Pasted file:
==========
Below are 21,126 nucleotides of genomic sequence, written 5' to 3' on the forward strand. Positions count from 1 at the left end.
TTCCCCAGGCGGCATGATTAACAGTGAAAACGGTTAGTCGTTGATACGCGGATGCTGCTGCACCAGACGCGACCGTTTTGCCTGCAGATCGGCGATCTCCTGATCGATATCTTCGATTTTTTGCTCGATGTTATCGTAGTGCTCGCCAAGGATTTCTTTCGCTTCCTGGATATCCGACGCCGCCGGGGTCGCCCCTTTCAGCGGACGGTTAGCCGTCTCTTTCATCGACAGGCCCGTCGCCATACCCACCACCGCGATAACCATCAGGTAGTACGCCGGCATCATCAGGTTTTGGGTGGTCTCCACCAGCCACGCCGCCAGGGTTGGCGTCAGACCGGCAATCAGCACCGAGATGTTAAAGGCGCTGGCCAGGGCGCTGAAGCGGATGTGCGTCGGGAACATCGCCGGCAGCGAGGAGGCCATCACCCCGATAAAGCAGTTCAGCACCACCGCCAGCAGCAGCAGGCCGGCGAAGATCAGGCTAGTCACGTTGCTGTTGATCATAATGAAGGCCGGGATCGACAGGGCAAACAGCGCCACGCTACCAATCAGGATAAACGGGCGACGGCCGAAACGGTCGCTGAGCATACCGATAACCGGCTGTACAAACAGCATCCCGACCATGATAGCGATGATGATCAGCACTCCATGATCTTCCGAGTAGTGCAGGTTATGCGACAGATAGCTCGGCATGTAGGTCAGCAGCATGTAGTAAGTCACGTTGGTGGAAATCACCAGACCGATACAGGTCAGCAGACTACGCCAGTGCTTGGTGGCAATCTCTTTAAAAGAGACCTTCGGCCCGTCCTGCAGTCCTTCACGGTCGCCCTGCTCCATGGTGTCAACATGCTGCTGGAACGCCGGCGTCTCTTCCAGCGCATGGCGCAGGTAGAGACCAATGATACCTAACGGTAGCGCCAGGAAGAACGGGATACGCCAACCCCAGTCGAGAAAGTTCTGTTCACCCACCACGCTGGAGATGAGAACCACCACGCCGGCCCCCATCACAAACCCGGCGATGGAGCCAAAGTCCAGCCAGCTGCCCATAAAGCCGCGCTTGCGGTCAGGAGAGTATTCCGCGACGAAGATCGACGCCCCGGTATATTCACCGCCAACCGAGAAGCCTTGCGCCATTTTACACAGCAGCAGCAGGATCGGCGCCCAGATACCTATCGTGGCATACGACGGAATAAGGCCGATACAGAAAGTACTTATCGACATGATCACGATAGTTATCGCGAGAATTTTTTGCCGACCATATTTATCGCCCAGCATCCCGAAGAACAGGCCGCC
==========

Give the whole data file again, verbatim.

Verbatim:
Below are 21,126 nucleotides of genomic sequence, written 5' to 3' on the forward strand. Positions count from 1 at the left end.
TTCCCCAGGCGGCATGATTAACAGTGAAAACGGTTAGTCGTTGATACGCGGATGCTGCTGCACCAGACGCGACCGTTTTGCCTGCAGATCGGCGATCTCCTGATCGATATCTTCGATTTTTTGCTCGATGTTATCGTAGTGCTCGCCAAGGATTTCTTTCGCTTCCTGGATATCCGACGCCGCCGGGGTCGCCCCTTTCAGCGGACGGTTAGCCGTCTCTTTCATCGACAGGCCCGTCGCCATACCCACCACCGCGATAACCATCAGGTAGTACGCCGGCATCATCAGGTTTTGGGTGGTCTCCACCAGCCACGCCGCCAGGGTTGGCGTCAGACCGGCAATCAGCACCGAGATGTTAAAGGCGCTGGCCAGGGCGCTGAAGCGGATGTGCGTCGGGAACATCGCCGGCAGCGAGGAGGCCATCACCCCGATAAAGCAGTTCAGCACCACCGCCAGCAGCAGCAGGCCGGCGAAGATCAGGCTAGTCACGTTGCTGTTGATCATAATGAAGGCCGGGATCGACAGGGCAAACAGCGCCACGCTACCAATCAGGATAAACGGGCGACGGCCGAAACGGTCGCTGAGCATACCGATAACCGGCTGTACAAACAGCATCCCGACCATGATAGCGATGATGATCAGCACTCCATGATCTTCCGAGTAGTGCAGGTTATGCGACAGATAGCTCGGCATGTAGGTCAGCAGCATGTAGTAAGTCACGTTGGTGGAAATCACCAGACCGATACAGGTCAGCAGACTACGCCAGTGCTTGGTGGCAATCTCTTTAAAAGAGACCTTCGGCCCGTCCTGCAGTCCTTCACGGTCGCCCTGCTCCATGGTGTCAACATGCTGCTGGAACGCCGGCGTCTCTTCCAGCGCATGGCGCAGGTAGAGACCAATGATACCTAACGGTAGCGCCAGGAAGAACGGGATACGCCAACCCCAGTCGAGAAAGTTCTGTTCACCCACCACGCTGGAGATGAGAACCACCACGCCGGCCCCCATCACAAACCCGGCGATGGAGCCAAAGTCCAGCCAGCTGCCCATAAAGCCGCGCTTGCGGTCAGGAGAGTATTCCGCGACGAAGATCGACGCCCCGGTATATTCACCGCCAACCGAGAAGCCTTGCGCCATTTTACACAGCAGCAGCAGGATCGGCGCCCAGATACCTATCGTGGCATACGACGGAATAAGGCCGATACAGAAAGTACTTATCGACATGATCACGATAGTTATCGCGAGAATTTTTTGCCGACCATATTTATCGCCCAGCATCCCGAAGAACAGGCCGCC